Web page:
In an effort to prevent the spread of COVID-19, St. Boniface Hospital is taking appropriate measures to protect our patients, visitors and staff.

Please note that effective 6 p.m. March 17, 2020, all visitors are restricted from the Hospital except on a compassionate basis and will be screened accordingly.

In exceptional circumstances, an escort may be allowed to accompany a patient. For example, the partner of a labouring person and the parents/caregivers of an infant in NICU would fall in this category.

We appreciate your patience as we work through any issues and adjust accordingly.

Birth Registration

After your baby’s birth, you will be given an envelope which contains a Registration of Birth form. This form asks for your baby’s name, as well as information about the parents. Once completed, it will be a legal document, and must be handed in to our staff prior to the person’s discharge from hospital. If you have any questions about this form, you can call the Vital Statistics Agency at 204-945-3701 or toll-free at 1-866-949-9296. As well, social workers and nursing staff can assist with answering your questions.

You will also be able to apply for Canada Child Benefits and a social insurance number for your baby on the back side of this form. The parent’s social insurance number will need to be added at this time. As well, there is an application for a birth certificate for your new infant, which can be sent to Vital Statistics after discharge from hospital.

Infant Car Seats

Manitoba law requires all infants travel in car seats. It is up to you to learn how to use the car seat before you go home. Safety inspections of infants in their car seats are done by some fire departments and Manitoba Public Insurance (MPI).

For further information, go to the MPI web site. Click on “Road Safety”, then “Car Seats” to find out general information on inspections and different types of infant car seats.

We also offer classes to teach parents on how to safely use their infant car seat. Classes are every Tuesday and Friday at 11:00 a.m. in Room B3005. If you and or your partner would like to attend this class, ask your nurse how you can arrange to attend.

Postpartum Depression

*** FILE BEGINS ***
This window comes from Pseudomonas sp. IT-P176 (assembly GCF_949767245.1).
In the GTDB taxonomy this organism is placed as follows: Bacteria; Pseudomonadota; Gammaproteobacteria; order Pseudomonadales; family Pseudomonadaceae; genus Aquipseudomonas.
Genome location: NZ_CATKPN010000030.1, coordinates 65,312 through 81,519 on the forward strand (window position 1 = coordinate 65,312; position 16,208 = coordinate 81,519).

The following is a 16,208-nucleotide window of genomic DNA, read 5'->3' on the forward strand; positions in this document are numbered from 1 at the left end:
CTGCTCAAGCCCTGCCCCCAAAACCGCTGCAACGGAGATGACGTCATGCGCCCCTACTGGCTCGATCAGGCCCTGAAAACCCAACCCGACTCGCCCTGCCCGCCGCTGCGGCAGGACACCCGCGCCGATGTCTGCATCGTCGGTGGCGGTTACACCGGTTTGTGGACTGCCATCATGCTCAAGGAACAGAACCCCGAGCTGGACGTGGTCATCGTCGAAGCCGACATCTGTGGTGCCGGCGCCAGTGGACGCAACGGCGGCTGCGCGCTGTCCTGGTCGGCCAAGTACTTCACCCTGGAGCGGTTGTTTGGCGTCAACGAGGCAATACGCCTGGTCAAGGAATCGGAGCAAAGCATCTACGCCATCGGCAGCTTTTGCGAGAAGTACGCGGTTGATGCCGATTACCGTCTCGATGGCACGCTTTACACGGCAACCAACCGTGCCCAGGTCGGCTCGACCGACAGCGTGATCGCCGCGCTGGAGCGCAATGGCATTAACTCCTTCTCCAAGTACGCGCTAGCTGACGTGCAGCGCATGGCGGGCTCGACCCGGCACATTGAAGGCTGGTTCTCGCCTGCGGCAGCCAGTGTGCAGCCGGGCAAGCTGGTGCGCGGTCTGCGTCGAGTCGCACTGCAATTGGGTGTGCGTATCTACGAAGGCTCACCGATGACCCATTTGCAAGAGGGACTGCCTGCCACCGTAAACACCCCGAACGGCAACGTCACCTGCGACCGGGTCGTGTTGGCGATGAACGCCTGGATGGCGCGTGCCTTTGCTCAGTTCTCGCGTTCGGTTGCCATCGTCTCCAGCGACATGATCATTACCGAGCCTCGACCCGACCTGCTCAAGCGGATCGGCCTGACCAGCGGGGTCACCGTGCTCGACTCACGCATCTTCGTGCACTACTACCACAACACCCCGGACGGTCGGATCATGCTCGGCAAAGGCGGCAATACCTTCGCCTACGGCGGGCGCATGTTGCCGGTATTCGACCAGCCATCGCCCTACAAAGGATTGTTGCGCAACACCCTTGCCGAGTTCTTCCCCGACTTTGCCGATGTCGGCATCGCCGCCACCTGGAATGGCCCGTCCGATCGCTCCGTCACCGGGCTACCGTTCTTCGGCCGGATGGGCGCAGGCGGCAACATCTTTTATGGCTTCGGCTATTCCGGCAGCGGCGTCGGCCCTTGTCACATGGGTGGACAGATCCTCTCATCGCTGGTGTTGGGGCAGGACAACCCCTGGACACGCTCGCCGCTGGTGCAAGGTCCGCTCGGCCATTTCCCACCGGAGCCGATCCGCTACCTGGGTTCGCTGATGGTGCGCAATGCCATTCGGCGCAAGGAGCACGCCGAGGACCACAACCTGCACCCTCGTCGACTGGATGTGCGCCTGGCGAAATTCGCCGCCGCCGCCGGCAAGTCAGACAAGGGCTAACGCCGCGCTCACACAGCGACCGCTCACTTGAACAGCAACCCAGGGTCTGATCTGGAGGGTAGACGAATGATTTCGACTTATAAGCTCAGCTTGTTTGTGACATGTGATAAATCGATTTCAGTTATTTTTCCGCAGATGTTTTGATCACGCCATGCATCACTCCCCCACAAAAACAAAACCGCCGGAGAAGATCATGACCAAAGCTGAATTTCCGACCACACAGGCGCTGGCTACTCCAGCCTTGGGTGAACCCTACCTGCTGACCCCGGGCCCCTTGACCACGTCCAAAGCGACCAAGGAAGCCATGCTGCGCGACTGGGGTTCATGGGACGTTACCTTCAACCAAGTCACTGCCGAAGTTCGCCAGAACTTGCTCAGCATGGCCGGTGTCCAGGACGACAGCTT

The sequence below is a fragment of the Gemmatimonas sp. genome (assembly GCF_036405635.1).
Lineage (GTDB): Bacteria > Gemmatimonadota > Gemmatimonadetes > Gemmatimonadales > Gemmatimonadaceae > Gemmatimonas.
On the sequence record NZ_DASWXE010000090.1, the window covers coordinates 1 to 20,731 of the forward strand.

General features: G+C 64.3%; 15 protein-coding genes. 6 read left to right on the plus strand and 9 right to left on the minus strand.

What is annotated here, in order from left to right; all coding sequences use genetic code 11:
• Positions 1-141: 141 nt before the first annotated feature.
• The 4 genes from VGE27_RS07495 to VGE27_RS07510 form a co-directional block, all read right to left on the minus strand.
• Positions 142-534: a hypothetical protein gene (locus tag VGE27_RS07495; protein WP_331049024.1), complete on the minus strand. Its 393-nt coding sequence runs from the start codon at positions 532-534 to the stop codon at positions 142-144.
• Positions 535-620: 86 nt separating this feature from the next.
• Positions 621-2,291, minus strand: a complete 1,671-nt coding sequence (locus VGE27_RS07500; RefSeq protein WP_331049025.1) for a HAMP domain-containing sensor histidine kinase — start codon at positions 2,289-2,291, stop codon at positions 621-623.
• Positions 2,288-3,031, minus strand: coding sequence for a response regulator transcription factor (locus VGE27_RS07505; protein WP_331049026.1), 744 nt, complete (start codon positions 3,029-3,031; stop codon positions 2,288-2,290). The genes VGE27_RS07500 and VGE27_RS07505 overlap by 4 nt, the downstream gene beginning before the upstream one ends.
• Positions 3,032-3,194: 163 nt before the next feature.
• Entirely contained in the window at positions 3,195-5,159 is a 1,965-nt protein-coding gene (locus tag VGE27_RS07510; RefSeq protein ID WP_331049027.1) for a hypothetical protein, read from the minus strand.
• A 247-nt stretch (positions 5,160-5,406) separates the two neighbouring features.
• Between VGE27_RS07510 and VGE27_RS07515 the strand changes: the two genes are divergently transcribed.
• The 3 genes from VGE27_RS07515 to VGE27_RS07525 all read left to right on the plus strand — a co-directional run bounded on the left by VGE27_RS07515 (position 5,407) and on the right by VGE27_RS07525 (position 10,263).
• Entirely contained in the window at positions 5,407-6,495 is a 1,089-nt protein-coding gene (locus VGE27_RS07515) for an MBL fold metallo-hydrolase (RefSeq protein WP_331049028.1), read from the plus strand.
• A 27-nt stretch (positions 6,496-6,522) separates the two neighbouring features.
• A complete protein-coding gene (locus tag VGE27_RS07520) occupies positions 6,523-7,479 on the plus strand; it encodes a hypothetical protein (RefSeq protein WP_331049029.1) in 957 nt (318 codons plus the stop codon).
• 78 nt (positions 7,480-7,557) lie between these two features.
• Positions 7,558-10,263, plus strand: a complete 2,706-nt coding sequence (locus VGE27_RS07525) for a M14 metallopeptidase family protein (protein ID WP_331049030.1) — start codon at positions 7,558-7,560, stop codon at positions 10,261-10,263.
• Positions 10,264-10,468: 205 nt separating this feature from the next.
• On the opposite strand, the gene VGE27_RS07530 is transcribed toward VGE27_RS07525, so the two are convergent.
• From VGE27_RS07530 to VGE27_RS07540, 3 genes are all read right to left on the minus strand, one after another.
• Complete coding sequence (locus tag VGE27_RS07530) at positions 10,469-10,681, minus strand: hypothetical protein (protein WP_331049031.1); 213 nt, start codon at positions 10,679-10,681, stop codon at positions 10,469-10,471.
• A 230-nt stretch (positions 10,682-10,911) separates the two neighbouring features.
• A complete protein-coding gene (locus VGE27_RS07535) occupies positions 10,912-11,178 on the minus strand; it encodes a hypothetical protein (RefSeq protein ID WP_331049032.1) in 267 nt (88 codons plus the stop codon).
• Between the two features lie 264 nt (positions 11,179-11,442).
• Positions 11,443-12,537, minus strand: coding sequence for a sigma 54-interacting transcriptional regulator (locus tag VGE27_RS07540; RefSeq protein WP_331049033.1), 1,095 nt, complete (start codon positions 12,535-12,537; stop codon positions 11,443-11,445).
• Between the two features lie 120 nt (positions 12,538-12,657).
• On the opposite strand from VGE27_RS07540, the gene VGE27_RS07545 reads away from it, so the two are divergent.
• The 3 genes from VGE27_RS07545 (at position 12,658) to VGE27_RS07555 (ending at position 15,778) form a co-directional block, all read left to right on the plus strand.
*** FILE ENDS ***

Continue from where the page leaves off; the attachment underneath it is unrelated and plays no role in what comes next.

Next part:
One in eight new parents will experience postpartum depression. Information on postpartum depression is available at the following web site, or ask your doctor, nurse, midwife, hospital social worker or public health nurse:

For help lines call:

Safe Sleeping Environments for Your Baby

Sleeping with your baby in bed is not allowed while in hospital. For information on creating a safe sleep environment for your baby, the Public Health Agency of Canada has developed a helpful resource called Safe Sleep for Your Baby.

Additional information and resources on Sudden Infant Death Syndrome (SIDS) and safe sleep practices can also be found at

Canadian Foundation for the Study of Infant Deaths (CFSID)
Toll Free: 1-800-36 7437
Email: [email protected]


For information on immunization, contact your health care provider, Public Health Nurse or visit the Public Health Agency of Canada’s Immunization: The Safest Way to Protect Your Baby’s Health.

Questions and Help

Even after all the preparations you have made for the birth of your new baby, you may still have questions and need help. Please ask your nurse, doctor or midwife.

Sources of information include:

  • Brochures and patient education material
  • Birth Centre for information on health education programs on parenting and newborn care – contact [email protected]
  • Public Health Office / Nurse
  • Parent’s Health Clinic – Parent’s Program (204-947-2422 extension 113)

Community Resources:

Sources of information on parenthood, breast/chestfeeding concerns and postpartum health care are listed in your booklet Caring for Yourself and Baby After Giving Birth.

Patient Information